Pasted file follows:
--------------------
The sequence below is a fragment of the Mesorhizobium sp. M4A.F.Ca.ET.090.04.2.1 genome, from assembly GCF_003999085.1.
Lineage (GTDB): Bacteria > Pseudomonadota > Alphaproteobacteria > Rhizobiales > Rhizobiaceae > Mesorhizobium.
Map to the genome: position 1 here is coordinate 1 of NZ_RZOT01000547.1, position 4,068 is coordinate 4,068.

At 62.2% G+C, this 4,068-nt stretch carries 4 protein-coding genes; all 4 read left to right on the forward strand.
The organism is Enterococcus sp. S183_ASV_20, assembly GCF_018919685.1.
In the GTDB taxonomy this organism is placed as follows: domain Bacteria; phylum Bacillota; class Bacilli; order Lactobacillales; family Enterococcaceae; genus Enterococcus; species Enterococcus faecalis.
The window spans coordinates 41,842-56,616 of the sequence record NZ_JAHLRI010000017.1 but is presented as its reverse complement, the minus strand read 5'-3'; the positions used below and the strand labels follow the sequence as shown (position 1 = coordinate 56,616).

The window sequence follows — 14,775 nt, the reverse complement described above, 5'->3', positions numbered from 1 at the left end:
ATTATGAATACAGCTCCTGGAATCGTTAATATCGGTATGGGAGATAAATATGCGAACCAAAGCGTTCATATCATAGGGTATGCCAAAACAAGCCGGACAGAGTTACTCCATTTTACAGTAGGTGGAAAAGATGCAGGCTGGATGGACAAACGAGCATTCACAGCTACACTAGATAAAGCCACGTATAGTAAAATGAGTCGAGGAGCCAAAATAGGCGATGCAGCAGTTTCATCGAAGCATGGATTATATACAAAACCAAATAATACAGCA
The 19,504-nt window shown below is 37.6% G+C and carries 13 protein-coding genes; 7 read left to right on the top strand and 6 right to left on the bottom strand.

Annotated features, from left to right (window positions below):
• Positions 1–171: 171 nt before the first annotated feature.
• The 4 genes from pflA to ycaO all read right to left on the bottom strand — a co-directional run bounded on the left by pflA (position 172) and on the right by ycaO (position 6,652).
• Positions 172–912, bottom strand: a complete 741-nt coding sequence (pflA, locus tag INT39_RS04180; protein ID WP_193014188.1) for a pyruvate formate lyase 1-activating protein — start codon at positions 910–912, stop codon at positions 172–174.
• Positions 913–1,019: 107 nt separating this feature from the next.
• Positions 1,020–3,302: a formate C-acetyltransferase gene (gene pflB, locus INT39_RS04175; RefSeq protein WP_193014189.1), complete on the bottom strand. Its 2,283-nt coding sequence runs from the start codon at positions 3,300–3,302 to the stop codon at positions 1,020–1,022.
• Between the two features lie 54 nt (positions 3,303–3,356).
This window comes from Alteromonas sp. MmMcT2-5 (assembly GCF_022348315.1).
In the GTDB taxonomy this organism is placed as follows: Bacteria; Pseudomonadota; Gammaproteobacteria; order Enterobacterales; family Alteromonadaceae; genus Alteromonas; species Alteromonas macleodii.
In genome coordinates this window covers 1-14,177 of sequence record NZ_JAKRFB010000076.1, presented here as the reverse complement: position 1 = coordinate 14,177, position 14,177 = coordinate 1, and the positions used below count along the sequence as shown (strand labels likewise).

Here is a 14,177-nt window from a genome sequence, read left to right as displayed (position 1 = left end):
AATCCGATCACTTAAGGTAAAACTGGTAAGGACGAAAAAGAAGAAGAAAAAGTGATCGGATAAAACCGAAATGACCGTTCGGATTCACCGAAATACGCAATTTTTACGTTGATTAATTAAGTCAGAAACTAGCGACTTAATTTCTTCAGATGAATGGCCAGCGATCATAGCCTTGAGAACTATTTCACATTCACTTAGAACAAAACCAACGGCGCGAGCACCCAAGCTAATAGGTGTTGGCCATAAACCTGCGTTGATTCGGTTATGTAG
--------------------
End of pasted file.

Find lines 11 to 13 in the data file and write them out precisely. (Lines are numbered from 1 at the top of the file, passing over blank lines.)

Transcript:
Annotated features, from left to right (window positions below):
• Positions 1–171: 171 nt before the first annotated feature.
• The 4 genes from pflA to ycaO all read right to left on the bottom strand — a co-directional run bounded on the left by pflA (position 172) and on the right by ycaO (position 6,652).